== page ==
Monday, September 20, 1999

Allow This

God has a plan. This is a certainty. Last week it was my turn to drive in my current car pooling arrangement. I drove Monday, Tuesday and Wednesday. Coming home on Wednesday my car pooling partner said that she needed to drive on Thursday because she was going to run home at lunch and give her father a hairs cut. Okely Dokely. When she dropped me off at my house on Thursday I quickly ate dinner and got ready for my softball game. I went out to my garage, backed out the car, got out to close the garage, and noticed the back left tire was nearly flat. I drove to the nearby Super America and filled it up with air. The tire hissed the air back at me. I looked and saw a big nail. Good thing I didn't have to drive to work that morning. Bad thing I had to get to my softball game on my puny lil spare...

Back when I was a kid I used to get a dollar a week for an allowance (which coincidentally is actually is about what I'm making in wages these days). I didn't particularly deserve this money because I didn't really have any specific chores to perform. My brother was given the lawn mowing and snow shoveling duties (and he now has a painfully bad back); my sisters took care of the dishes. I made my bed, kept my room picked up, and provided endless entertainment for the family.

I found the dollar allowance to be just what I needed to buy five packs of baseball cards every week. My parents used to grocery shop at Har Mar every Friday and my brother and I would go along and wander the mall looking for stuff to buy but inevitably I would end up with my baseball cards (ten to a pack and that delectable but unchewable slab of pink bubble gum).

As I grew a little older my world expanded a wee bit and I started buying 45's with my allowance. Each Sunday I would listen to Casey Kasem's Top 40 countdown and whenever the number one song would change I would go out the following Friday and buy that particular 45.

All this comes to mind because I am realizing the more things change the more things stay the same, just like that proverbial lil dog chasing his own tail. These days when all my bills are paid and I make my decisions on entertainment purchases, the two regular spending items have been my partial season tickets to the Twins (damn fine seats), and my slowing down, but still rather expanding CD collection.

Back in 1977 when I was learning the value of saving my allowance to allow me to buy something more substantial than I could buy weekly, I decided to save for my very first, mine alone purchased LP. Instead of making a weekly buy of baseball cards or a 45 I saved for a little over a month (LP's cost $5.98 back then I believe). I wandered into what was then a Musicland in Har Mar Mall and slapped down my not so hard earned money for... Barry Manilow's This One's For You. A record I am still damn proud to say was my first. (In fact it's playing on my stereo at this very moment!)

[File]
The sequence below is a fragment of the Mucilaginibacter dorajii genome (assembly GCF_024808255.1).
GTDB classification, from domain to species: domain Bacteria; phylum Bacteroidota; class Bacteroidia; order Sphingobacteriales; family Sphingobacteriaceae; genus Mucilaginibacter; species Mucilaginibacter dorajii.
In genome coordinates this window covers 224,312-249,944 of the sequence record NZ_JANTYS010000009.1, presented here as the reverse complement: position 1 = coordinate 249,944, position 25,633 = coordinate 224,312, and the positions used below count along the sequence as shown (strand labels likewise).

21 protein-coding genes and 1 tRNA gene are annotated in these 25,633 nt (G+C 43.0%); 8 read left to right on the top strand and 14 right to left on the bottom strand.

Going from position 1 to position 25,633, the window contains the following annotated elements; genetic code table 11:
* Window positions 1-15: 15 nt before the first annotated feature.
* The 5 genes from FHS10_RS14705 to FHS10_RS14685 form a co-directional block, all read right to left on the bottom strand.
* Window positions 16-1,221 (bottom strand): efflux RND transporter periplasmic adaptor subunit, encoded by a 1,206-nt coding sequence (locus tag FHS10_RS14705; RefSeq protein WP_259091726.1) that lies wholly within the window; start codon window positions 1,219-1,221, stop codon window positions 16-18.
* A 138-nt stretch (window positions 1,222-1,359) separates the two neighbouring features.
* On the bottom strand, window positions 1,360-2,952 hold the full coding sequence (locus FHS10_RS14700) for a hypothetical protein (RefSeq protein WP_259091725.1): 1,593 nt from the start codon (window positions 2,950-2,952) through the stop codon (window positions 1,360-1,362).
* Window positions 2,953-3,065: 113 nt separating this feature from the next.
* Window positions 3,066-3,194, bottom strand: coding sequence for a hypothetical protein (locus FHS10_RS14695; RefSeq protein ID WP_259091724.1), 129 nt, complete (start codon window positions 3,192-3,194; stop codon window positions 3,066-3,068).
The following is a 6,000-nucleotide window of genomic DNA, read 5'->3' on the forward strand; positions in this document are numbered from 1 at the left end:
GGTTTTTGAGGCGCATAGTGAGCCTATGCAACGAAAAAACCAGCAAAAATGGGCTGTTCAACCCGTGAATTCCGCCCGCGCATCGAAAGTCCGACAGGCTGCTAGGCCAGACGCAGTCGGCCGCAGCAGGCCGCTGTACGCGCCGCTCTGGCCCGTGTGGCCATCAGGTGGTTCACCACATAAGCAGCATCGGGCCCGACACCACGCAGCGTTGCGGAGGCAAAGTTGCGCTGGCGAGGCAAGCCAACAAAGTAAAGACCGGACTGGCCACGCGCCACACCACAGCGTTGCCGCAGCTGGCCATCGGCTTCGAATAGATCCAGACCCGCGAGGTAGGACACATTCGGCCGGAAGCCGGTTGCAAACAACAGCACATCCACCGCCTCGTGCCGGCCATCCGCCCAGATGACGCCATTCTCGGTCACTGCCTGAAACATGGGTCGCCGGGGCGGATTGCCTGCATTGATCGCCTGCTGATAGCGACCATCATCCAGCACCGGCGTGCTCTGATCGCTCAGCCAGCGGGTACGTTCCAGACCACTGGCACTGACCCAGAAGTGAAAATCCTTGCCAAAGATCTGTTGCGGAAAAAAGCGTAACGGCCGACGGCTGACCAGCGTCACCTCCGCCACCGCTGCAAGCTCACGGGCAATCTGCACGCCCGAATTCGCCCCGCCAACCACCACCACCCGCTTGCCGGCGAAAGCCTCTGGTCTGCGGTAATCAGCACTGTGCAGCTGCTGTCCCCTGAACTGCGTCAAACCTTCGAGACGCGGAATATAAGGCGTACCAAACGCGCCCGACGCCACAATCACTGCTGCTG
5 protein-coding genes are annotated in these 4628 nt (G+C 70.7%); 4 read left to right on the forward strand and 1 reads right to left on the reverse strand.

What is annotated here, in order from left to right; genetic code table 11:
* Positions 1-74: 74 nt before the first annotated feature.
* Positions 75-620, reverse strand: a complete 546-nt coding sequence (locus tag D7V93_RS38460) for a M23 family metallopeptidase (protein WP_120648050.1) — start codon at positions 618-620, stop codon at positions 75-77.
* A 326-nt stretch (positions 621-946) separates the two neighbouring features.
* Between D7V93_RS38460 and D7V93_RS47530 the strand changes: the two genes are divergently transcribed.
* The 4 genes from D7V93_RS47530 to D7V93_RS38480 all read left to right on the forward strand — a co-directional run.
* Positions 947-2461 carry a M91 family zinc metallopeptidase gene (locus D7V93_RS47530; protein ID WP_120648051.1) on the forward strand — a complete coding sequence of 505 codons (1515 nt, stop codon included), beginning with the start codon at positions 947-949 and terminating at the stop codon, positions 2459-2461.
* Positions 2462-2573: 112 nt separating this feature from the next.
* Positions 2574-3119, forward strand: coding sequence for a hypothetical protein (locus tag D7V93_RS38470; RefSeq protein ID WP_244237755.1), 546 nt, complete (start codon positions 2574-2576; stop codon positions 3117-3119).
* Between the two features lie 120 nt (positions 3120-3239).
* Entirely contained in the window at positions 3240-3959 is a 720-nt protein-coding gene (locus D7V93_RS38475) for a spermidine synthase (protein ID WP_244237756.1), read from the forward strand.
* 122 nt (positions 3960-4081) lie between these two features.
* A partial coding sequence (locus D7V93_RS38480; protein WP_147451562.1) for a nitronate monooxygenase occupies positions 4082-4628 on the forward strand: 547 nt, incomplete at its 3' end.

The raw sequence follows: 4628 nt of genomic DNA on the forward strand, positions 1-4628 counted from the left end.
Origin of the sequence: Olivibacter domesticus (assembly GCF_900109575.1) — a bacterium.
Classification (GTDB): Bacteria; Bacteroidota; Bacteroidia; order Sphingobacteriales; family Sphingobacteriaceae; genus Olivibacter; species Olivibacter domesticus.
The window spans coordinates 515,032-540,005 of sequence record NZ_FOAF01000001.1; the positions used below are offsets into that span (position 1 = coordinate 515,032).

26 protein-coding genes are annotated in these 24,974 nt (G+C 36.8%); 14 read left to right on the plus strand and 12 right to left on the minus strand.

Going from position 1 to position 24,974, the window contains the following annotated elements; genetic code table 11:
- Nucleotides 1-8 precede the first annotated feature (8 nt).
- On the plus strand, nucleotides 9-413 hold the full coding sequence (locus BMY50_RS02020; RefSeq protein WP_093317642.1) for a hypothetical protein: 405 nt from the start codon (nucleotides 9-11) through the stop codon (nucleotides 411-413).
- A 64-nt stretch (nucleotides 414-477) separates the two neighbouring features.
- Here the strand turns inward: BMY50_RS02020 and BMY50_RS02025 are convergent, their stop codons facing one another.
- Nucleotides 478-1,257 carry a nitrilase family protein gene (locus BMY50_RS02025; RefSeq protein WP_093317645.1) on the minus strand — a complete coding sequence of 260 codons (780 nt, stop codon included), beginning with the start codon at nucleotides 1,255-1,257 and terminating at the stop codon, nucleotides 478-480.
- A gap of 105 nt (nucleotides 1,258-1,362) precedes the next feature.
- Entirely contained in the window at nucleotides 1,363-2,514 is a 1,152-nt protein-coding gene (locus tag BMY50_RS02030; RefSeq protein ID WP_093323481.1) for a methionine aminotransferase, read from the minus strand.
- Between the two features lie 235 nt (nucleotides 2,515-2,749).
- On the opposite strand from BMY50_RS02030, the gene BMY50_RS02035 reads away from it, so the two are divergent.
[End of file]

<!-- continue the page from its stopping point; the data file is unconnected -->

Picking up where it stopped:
Back in 1977 the Twins were having a pretty wonderful season. Sir Rodney Carew was chasing the historic .400 batting mark (he finished at .388). Larry Hisle and Lymon Bostock gave the Twins a trio of potent bats. The pitching led by Dave Goltz and Paul Thormodsgaard wasn't all that good but the Twins stayed in the pennant race for most of the year. Fans weren't exactly flocking to Met Stadium and there were constant rumors in the paper that the team would be sold and moved to Fort Lauderdale, Florida.

Last Monday night I attended my final game of the season. The home team lost to the Anaheim Angels. It wasn't pretty. The St. Paul stadium referendum which is most certainly going to fail in November almost represents the last gasp of air (the tire is flat) this wonderful franchise has left in Minnesota. And that to me is a shame since the decision this year to go with youth (better to lose young where there is a chance to get better rather than old where you know what you have) in retrospect was the right thing to do. This club can be good in two or three years. Radke and Milton can be a terrific duo. Mays and Ryan have shown some promise. Jones, Guzman and Koskie are keepers. Walker and Lawton are solid everyday players. Hocking is the best utility player in the game. Hunter and Allen are good complimentary players. Valentin and Mientikiewicz might be OK in the long run.. This franchise bought time by moving to the Dome in 1982. It was built for the Vikings with the Twins a considerable after thought. It has never been an acceptable baseball stadium and never will be one. Unfortunately the citizens of this state have again and again shown they are much more interested in a game of frightening violence rather than one with such esoteric and aesthetic beauty.

The baseball stadium isn't about economic development or giving taxpayer money to millionaires. It's about appreciating our most beautiful game in an appropriate setting. It's a game that gives substance to the dreams of kids who get one dollar allowances a week and grow up never losing their love of what it means.

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